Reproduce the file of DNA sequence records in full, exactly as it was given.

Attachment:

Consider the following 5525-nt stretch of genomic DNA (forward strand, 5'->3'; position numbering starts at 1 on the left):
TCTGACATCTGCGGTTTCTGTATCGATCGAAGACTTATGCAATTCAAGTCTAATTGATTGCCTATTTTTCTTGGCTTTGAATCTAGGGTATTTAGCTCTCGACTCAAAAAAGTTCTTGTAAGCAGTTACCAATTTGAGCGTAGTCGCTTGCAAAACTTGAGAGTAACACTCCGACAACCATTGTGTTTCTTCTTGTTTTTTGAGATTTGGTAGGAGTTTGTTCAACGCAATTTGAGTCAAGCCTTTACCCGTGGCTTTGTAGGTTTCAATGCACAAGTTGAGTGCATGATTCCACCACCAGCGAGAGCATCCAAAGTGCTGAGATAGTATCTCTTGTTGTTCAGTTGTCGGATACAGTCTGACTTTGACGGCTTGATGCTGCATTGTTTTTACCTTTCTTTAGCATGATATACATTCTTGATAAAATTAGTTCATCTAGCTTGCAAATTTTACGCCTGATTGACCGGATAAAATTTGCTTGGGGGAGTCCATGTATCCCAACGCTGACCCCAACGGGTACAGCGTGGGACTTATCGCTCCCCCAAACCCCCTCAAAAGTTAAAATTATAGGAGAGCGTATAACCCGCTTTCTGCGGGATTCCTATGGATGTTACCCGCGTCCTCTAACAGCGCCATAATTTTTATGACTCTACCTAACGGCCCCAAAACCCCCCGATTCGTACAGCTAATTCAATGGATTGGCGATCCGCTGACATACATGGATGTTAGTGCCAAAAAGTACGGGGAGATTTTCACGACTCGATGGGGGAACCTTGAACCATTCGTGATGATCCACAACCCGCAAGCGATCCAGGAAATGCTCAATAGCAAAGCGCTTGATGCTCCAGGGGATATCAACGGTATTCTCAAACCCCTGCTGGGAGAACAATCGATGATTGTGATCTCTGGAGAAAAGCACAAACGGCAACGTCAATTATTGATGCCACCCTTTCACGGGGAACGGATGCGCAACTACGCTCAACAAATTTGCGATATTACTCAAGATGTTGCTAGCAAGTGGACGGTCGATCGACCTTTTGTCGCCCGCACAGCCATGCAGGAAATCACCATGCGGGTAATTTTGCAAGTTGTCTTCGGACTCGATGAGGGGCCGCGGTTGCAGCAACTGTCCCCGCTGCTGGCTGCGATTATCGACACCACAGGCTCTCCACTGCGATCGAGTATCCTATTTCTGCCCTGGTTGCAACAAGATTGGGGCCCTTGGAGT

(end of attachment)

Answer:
Consider the following 5525-nt stretch of genomic DNA (forward strand, 5'->3'; position numbering starts at 1 on the left):
TCTGACATCTGCGGTTTCTGTATCGATCGAAGACTTATGCAATTCAAGTCTAATTGATTGCCTATTTTTCTTGGCTTTGAATCTAGGGTATTTAGCTCTCGACTCAAAAAAGTTCTTGTAAGCAGTTACCAATTTGAGCGTAGTCGCTTGCAAAACTTGAGAGTAACACTCCGACAACCATTGTGTTTCTTCTTGTTTTTTGAGATTTGGTAGGAGTTTGTTCAACGCAATTTGAGTCAAGCCTTTACCCGTGGCTTTGTAGGTTTCAATGCACAAGTTGAGTGCATGATTCCACCACCAGCGAGAGCATCCAAAGTGCTGAGATAGTATCTCTTGTTGTTCAGTTGTCGGATACAGTCTGACTTTGACGGCTTGATGCTGCATTGTTTTTACCTTTCTTTAGCATGATATACATTCTTGATAAAATTAGTTCATCTAGCTTGCAAATTTTACGCCTGATTGACCGGATAAAATTTGCTTGGGGGAGTCCATGTATCCCAACGCTGACCCCAACGGGTACAGCGTGGGACTTATCGCTCCCCCAAACCCCCTCAAAAGTTAAAATTATAGGAGAGCGTATAACCCGCTTTCTGCGGGATTCCTATGGATGTTACCCGCGTCCTCTAACAGCGCCATAATTTTTATGACTCTACCTAACGGCCCCAAAACCCCCCGATTCGTACAGCTAATTCAATGGATTGGCGATCCGCTGACATACATGGATGTTAGTGCCAAAAAGTACGGGGAGATTTTCACGACTCGATGGGGGAACCTTGAACCATTCGTGATGATCCACAACCCGCAAGCGATCCAGGAAATGCTCAATAGCAAAGCGCTTGATGCTCCAGGGGATATCAACGGTATTCTCAAACCCCTGCTGGGAGAACAATCGATGATTGTGATCTCTGGAGAAAAGCACAAACGGCAACGTCAATTATTGATGCCACCCTTTCACGGGGAACGGATGCGCAACTACGCTCAACAAATTTGCGATATTACTCAAGATGTTGCTAGCAAGTGGACGGTCGATCGACCTTTTGTCGCCCGCACAGCCATGCAGGAAATCACCATGCGGGTAATTTTGCAAGTTGTCTTCGGACTCGATGAGGGGCCGCGGTTGCAGCAACTGTCCCCGCTGCTGGCTGCGATTATCGACACCACAGGCTCTCCACTGCGATCGAGTATCCTATTTCTGCCCTGGTTGCAACAAGATTGGGGCCCTTGGAGT